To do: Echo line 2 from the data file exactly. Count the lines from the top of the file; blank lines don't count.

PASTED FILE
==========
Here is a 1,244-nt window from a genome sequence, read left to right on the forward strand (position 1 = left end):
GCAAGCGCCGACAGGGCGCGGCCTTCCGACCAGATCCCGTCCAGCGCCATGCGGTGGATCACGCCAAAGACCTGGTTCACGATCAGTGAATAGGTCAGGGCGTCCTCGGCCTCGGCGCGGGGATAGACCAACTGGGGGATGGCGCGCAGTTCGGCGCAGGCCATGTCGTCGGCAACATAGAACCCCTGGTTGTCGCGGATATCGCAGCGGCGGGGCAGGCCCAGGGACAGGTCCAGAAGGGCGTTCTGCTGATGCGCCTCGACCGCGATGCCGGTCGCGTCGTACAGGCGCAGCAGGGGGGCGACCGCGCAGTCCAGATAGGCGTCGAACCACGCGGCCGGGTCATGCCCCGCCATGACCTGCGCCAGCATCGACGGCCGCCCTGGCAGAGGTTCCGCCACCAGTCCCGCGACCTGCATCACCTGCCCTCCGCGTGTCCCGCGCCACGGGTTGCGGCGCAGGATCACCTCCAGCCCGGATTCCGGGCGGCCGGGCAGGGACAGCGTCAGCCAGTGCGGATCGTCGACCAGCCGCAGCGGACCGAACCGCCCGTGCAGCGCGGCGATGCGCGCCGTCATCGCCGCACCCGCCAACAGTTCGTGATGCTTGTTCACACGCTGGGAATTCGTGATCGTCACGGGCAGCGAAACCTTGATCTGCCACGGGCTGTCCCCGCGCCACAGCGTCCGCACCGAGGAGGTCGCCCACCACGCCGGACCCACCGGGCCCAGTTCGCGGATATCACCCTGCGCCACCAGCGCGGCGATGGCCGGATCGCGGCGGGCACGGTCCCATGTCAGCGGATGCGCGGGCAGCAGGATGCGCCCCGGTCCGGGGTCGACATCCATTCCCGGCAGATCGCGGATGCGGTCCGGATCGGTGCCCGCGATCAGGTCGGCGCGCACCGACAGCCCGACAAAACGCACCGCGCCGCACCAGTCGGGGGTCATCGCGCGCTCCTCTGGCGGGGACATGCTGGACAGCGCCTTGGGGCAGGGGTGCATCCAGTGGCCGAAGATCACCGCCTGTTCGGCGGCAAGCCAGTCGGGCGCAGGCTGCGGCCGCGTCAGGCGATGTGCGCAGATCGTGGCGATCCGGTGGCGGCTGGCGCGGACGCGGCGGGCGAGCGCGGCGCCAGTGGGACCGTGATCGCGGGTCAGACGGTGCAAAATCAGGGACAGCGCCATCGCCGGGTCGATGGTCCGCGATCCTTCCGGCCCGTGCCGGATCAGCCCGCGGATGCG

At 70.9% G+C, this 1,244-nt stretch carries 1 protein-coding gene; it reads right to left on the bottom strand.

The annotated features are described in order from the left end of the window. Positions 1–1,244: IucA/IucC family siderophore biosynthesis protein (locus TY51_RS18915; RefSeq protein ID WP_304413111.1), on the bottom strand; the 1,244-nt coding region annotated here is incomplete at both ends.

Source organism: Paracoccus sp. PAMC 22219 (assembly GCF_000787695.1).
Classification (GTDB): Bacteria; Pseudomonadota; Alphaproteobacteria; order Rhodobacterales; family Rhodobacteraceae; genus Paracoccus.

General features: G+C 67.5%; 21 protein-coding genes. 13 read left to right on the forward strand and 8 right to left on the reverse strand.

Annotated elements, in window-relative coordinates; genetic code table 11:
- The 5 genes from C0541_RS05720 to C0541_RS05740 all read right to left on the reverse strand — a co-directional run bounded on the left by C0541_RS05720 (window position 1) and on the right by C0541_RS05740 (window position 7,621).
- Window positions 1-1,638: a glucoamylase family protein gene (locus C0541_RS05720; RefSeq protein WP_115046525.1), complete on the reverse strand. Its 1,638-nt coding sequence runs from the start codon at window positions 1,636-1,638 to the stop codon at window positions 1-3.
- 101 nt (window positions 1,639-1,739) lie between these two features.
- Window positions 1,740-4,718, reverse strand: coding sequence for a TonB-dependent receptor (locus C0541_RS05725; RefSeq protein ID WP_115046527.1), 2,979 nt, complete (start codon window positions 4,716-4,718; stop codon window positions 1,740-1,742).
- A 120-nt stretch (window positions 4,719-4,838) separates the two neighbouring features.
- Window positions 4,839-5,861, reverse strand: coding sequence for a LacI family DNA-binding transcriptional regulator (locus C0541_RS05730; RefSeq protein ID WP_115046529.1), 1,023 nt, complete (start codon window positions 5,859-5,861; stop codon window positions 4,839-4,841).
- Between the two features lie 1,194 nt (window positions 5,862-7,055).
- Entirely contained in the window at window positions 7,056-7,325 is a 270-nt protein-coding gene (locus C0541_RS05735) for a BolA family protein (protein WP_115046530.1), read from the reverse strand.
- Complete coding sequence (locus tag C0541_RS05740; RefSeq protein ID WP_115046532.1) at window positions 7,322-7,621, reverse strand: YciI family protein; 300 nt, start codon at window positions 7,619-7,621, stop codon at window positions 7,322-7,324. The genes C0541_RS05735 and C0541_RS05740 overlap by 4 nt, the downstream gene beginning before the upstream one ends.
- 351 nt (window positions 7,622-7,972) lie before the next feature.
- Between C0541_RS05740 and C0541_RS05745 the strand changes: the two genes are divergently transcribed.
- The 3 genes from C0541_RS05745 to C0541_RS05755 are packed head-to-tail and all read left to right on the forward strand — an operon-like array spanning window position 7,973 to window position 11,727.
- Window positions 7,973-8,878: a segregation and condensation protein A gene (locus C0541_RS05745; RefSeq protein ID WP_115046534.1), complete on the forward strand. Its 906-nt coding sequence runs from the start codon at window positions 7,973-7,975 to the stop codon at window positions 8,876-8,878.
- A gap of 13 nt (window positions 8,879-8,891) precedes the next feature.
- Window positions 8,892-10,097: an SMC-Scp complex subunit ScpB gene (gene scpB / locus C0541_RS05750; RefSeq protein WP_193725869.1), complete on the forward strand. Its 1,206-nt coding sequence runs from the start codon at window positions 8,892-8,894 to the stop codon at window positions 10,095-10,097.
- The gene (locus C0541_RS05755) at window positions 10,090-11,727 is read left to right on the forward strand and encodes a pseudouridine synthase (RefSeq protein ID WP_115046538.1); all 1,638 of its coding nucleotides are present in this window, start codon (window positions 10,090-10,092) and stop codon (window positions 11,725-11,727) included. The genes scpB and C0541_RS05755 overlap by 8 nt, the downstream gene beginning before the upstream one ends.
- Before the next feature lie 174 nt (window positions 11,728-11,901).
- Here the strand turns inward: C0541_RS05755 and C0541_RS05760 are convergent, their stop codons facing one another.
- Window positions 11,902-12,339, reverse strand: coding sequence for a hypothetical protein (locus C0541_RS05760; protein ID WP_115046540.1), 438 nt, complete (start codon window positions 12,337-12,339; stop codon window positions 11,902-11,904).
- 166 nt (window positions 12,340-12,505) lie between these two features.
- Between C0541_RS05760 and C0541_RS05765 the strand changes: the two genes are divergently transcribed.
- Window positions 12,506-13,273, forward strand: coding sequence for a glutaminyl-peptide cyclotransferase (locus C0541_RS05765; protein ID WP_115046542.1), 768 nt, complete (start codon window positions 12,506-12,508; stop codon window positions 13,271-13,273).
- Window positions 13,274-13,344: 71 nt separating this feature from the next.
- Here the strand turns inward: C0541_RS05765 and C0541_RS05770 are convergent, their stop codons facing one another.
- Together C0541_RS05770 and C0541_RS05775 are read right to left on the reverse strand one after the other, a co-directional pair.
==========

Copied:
GCAAGCGCCGACAGGGCGCGGCCTTCCGACCAGATCCCGTCCAGCGCCATGCGGTGGATCACGCCAAAGACCTGGTTCACGATCAGTGAATAGGTCAGGGCGTCCTCGGCCTCGGCGCGGGGATAGACCAACTGGGGGATGGCGCGCAGTTCGGCGCAGGCCATGTCGTCGGCAACATAGAACCCCTGGTTGTCGCGGATATCGCAGCGGCGGGGCAGGCCCAGGGACAGGTCCAGAAGGGCGTTCTGCTGATGCGCCTCGACCGCGATGCCGGTCGCGTCGTACAGGCGCAGCAGGGGGGCGACCGCGCAGTCCAGATAGGCGTCGAACCACGCGGCCGGGTCATGCCCCGCCATGACCTGCGCCAGCATCGACGGCCGCCCTGGCAGAGGTTCCGCCACCAGTCCCGCGACCTGCATCACCTGCCCTCCGCGTGTCCCGCGCCACGGGTTGCGGCGCAGGATCACCTCCAGCCCGGATTCCGGGCGGCCGGGCAGGGACAGCGTCAGCCAGTGCGGATCGTCGACCAGCCGCAGCGGACCGAACCGCCCGTGCAGCGCGGCGATGCGCGCCGTCATCGCCGCACCCGCCAACAGTTCGTGATGCTTGTTCACACGCTGGGAATTCGTGATCGTCACGGGCAGCGAAACCTTGATCTGCCACGGGCTGTCCCCGCGCCACAGCGTCCGCACCGAGGAGGTCGCCCACCACGCCGGACCCACCGGGCCCAGTTCGCGGATATCACCCTGCGCCACCAGCGCGGCGATGGCCGGATCGCGGCGGGCACGGTCCCATGTCAGCGGATGCGCGGGCAGCAGGATGCGCCCCGGTCCGGGGTCGACATCCATTCCCGGCAGATCGCGGATGCGGTCCGGATCGGTGCCCGCGATCAGGTCGGCGCGCACCGACAGCCCGACAAAACGCACCGCGCCGCACCAGTCGGGGGTCATCGCGCGCTCCTCTGGCGGGGACATGCTGGACAGCGCCTTGGGGCAGGGGTGCATCCAGTGGCCGAAGATCACCGCCTGTTCGGCGGCAAGCCAGTCGGGCGCAGGCTGCGGCCGCGTCAGGCGATGTGCGCAGATCGTGGCGATCCGGTGGCGGCTGGCGCGGACGCGGCGGGCGAGCGCGGCGCCAGTGGGACCGTGATCGCGGGTCAGACGGTGCAAAATCAGGGACAGCGCCATCGCCGGGTCGATGGTCCGCGATCCTTCCGGCCCGTGCCGGATCAGCCCGCGGATGCG